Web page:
Metropolitan News-Enterprise


Wednesday, January 6, 2002


Page 1


Lawyers Tell Justices State Law Does Not Preempt County Gun Ordinance




SACRAMENTO (CAPITOL)—A legal challenge to Los Angeles County’s ban on gun sales on county property reached the state Supreme Court yesterday as lawyers argued over whether state law pre-empts such attempts at local gun regulation.

The case was one of two in which the high court is considering the same legal question: Does a county have the authority to ban gun sales at shows on county-owned property?

The court’s rulings, due within 90 days, could have a dramatic statewide impact on gun sellers, gun show organizers, antiques dealers, collectors and residents who purchase firearms for personal safety. In Los Angeles, more than $2.7 million changes hands at gun shows in a single year, attorneys told the court.

The Board of Supervisors adopted an ordinance in September 1999 to end gun sales on county land, spelling an end to the long-running Great Western Gun Show at the county’s Fairplex fairgrounds in Pomona. The law did not ban the shows, but show operators said that without sales at their events they could not operate profitably.

The operators sued in federal district court and obtained a preliminary injunction from U.S. District Judge Richard Paez of the Central District of California against enforcement of the ordinance. On appeal, the Ninth U.S. Circuit Court of Appeals certified the question to the state Supreme Court, asking the justices to determine what California law says about the pre-emption issue.

At the same time Great Western Shows v. County of Los Angeles moved through the courts, a companion case based on a similar law in Alameda County was certified. A federal district court denied an injunction in the Alameda County case, Nordyke v. King.

State Law

The gun show operators maintain that state law pre-empts these local ordinances, while the counties argued that their ordinances simply supplement the section of state law which regulates gun shows.

“There’s no duplication here,” Deputy Los Angeles County Counsel Lawrence Hafetz told the court. “This is strictly a regulation of use of county property. ... Essentially, this is just a limitation on geography.”

Hafetz argued that since the county has legal liability for land it owns, it therefore has the right to regulate the use of its property to ensure public safety.

Michael F. Wright, attorney for Great Western Shows, said the language of the state law indicates that the Legislature intended to allow gun shows to be held, as long as strict safety measures and local tax laws are followed. The county ordinances, he said, contradict this language and should be pre-empted by state law.

San Jose lawyer Donald Kilmer, arguing against the Alameda County ordinance, made a similar argument, and said the county ordinance “is doing actual harm to the state’s valid interest.”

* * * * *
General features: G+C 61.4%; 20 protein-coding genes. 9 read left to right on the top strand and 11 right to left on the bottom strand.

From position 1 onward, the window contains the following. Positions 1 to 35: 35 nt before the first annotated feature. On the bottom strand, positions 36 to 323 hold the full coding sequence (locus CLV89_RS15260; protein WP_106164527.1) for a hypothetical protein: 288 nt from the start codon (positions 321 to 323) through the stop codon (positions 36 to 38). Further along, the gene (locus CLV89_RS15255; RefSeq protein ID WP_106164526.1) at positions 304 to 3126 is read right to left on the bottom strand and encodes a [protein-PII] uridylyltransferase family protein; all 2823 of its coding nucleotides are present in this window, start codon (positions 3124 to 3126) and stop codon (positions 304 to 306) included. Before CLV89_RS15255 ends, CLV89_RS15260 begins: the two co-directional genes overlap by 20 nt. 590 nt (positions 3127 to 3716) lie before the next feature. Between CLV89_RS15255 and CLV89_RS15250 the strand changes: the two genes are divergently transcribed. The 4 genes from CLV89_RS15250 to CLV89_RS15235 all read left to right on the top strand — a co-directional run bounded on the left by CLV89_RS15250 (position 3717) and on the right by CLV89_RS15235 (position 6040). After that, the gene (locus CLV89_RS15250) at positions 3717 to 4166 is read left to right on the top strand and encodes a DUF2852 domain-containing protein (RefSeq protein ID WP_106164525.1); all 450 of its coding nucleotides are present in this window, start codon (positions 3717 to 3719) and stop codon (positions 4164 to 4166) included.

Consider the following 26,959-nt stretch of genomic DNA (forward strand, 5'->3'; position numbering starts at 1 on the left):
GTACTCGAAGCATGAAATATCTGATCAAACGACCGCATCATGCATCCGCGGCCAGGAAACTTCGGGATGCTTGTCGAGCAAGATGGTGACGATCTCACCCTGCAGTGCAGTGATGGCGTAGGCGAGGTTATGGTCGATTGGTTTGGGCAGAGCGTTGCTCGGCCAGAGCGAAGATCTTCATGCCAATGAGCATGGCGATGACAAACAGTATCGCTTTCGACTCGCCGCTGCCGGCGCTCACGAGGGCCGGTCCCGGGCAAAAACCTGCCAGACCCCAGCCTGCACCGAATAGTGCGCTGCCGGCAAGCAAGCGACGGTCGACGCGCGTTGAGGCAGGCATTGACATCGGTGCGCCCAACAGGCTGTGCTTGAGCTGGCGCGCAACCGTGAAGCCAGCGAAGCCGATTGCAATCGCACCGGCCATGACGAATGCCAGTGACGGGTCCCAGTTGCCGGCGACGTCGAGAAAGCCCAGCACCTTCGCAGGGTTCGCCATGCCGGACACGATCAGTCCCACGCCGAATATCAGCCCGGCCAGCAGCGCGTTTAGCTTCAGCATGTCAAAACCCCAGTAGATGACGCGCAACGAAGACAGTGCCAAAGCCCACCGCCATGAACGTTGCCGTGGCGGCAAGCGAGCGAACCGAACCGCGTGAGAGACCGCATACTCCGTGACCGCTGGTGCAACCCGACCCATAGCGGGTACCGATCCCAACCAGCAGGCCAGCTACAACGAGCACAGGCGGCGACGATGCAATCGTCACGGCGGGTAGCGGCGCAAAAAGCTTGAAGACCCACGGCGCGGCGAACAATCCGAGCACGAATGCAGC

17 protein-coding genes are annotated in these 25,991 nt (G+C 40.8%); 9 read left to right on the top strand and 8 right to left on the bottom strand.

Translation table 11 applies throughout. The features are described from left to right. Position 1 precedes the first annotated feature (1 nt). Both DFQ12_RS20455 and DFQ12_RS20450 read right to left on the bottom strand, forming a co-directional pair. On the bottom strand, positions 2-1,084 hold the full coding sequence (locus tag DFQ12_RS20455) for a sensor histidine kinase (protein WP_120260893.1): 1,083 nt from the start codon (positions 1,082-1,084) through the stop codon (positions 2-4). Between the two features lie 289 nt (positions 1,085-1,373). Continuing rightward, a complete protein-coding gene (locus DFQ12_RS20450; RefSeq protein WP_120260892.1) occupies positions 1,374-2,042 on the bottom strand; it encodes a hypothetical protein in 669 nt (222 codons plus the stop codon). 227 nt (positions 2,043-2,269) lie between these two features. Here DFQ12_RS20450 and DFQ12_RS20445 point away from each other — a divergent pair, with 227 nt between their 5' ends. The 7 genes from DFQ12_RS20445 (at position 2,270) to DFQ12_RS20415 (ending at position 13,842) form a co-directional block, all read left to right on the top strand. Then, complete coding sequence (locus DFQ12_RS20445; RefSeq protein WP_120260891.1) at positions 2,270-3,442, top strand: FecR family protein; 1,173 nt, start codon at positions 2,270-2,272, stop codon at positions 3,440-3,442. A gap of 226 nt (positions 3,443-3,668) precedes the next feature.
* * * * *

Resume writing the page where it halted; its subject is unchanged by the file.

Double Jeopardy

For example, Kilmer said, possession of an illegal concealed weapon on county property could be prosecuted by the county as a misdemeanor, while the state’s interest would be better served if the crime were prosecuted as a felony violation of state law. If the county prosecuted first, the defendant could avoid the harsher law by claiming double jeopardy, Kilmer said.

All seven justices asked questions during oral arguments. Several times, Justice Janice Rogers Brown returned to the question, “Why didn’t the county just ban gun shows?”

Attorneys on both sides, in both cases, said the counties were wary of free speech concerns, and thus avoided a direct ban.

“There’s a lot of First Amendment implications,” Hafetz said, adding that he has attended a gun show “and I know that a lot of speech goes on there.”

Kilmer noted that there are “types of speech that could not take place without a firearm present,” such as a detailed discussion of a relic gun.

“The county is trying to draft something to get around First Amendment problems,” Kilmer added.

T. Peter Pierce, a Los Angeles attorney representing the appellant in Nordyke v. King, said Alameda County’s ordinance was written shortly after a 1998 shooting during its county fair, so it reflects the author’s immediate concern of getting guns off county property, not the issue of gun shows.

Justice Carlos Moreno concentrated his questioning on the issue of what regulatory rights local governments have under the state’s gun laws, as Chief Justice Ronald George seemed to lean toward an interpretation of state law which would allow significant local regulation.

Discussing the Great Western case, Justice Joyce Kennard said she would “tend to agree...that there is no state law which...does the same thing as this specific ordinance,” possibly indicating agreement with Los Angeles County’s position on the issue of duplication of law.

“I think the law is with us and I think we’ll prevail,” Kilmer said after the arguments.


Copyright 2002, Metropolitan News Company